My bad, I should have said x^n - 1 splits in Q(c). x^n-1 is divided by the minimal polynomial of Q(c)? The minimal polynomial of Q(c) will not b the nth cyclotomic polynomial because n is not primitive, do I need to know more about it's minimal polynomial. But the nth cyclotomic polynomial will be a factor of the minimal polynomial in c because all of it's roots are powers of c.
Well the ##n-##th roots of unity are all complex numbers, because at latest ##x^n-1## splits in ##\mathbb{C}##.
You know, that they divide the unit circle in equidistant parts. Since ##1^n-1=0\, , \,(x-1)\,|\,(x^n-1)## and our first point is ##1##. The others are therefore ##\exp(\frac{k}{n}\,\cdot\,2\pi\,i)=\exp(\frac{1}{n}\,\cdot\,2\pi\,i)^k=c^k## with ##k=1,\ldots,n-1##. Split. You know from previous posts, that you need a primitive root ##c## as given to get all others as a power of it.

I'm not sure how you define the cyclotomic polynomial. In my books, it is the (irreducible) minimal polynomial (which of course has to divide ##x^n-1##).

We don't say ##n## is primitive or not. A root of ##x^n-1## can be primitive or not: ##\exp(\frac{1}{n}\,\cdot\,2\pi\,i)^1## is, ##\exp(\frac{1}{n}\,\cdot\,2\pi\,i)^0## is not. ##c## is primitive simply means, that you can hop around the circle starting at ##c^0## by steps of ##\cdot c## and hit all other roots before you hit one twice. Like ##(c^0,c^3,c^2,c^1)## hops in steps of ##c^3## and hits all of the ##4-##th roots of unity, whereas ##(c^0,c^2)## in steps of ##c^2## does not.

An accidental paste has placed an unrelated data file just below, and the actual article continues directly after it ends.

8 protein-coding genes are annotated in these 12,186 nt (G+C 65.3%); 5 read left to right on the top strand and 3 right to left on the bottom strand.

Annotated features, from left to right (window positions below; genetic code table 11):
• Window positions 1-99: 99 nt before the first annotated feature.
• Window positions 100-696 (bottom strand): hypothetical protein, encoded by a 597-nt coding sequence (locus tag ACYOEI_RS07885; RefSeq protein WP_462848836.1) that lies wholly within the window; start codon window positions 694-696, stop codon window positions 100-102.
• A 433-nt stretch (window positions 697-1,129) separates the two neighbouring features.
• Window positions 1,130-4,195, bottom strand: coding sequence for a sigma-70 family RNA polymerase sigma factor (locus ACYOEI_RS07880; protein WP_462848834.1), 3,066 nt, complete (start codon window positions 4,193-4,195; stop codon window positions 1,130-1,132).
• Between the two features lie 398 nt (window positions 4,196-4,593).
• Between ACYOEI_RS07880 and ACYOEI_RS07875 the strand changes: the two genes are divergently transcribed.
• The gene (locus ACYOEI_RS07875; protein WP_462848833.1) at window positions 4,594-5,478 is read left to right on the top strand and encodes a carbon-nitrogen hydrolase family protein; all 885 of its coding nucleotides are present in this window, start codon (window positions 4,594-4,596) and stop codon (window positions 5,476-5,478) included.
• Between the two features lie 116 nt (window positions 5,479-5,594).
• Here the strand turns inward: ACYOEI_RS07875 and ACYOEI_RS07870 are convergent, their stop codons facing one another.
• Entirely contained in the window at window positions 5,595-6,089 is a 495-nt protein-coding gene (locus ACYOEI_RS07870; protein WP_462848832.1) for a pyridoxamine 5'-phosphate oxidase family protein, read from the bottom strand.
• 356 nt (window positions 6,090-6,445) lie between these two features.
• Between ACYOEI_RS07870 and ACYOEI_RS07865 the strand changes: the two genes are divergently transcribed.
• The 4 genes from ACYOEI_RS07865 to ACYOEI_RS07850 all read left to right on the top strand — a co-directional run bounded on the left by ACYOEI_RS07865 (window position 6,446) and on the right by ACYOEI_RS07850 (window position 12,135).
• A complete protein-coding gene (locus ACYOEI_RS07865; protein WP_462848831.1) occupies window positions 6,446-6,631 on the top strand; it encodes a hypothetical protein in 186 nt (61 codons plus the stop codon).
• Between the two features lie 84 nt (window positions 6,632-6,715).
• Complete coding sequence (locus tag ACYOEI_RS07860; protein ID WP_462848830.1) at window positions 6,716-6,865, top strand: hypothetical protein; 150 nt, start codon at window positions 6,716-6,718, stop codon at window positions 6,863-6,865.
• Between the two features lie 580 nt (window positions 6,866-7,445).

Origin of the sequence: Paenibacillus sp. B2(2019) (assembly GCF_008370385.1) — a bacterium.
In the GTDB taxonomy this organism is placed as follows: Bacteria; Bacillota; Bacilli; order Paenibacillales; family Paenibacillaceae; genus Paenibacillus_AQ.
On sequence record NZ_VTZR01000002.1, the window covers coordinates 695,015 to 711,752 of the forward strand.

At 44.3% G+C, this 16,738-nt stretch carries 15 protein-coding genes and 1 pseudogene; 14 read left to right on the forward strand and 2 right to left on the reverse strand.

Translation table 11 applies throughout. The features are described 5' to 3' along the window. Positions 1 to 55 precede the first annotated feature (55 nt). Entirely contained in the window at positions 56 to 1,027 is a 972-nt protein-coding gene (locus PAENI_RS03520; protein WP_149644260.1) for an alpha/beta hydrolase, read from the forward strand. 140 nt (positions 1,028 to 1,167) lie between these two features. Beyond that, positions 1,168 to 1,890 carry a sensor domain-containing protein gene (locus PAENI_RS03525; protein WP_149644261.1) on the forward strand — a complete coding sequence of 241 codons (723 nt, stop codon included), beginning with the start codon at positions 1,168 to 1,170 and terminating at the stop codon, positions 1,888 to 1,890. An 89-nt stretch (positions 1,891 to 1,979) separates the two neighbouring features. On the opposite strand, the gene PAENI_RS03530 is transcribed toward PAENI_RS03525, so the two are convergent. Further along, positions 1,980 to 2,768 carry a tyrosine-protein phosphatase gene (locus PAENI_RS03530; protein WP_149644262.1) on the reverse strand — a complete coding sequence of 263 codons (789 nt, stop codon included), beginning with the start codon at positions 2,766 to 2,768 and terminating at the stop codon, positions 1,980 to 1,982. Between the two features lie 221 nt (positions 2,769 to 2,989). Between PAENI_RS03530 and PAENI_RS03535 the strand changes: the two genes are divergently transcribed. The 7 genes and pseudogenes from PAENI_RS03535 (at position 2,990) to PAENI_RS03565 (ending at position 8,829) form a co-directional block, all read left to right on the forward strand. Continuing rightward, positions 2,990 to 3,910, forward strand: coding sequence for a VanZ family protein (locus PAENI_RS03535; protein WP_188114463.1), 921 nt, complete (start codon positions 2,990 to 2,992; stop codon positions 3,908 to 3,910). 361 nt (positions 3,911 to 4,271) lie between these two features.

PsychonautQQ

## 1. What is a field extension?

A field extension is a mathematical concept in abstract algebra where one field is contained within another field. It extends the original field by adding new elements to it.

## 2. What does it mean for a field extension to be normal?

A field extension is considered normal if it satisfies a specific condition known as the normality condition. This condition ensures that the extension field is "nice" and behaves well under certain operations, such as taking roots of polynomials.

## 3. How can I determine if a field extension is normal?

There are several methods for determining if a field extension is normal. One way is to check if every irreducible polynomial in the original field has all of its roots in the extension field. Another way is to check if the extension field is the splitting field of a polynomial over the original field.

## 4. Why is it important for a field extension to be normal?

A normal field extension has many useful properties, such as being a Galois extension and having a well-defined Galois group. This makes it easier to study and understand the structure and behavior of the extension field. Additionally, normal field extensions play a crucial role in many areas of mathematics, including number theory and algebraic geometry.

## 5. What are some examples of normal field extensions?

Some examples of normal field extensions include finite extensions of the rational numbers, such as the complex numbers, as well as algebraic extensions of finite fields. Additionally, any extension of a perfect field is normal.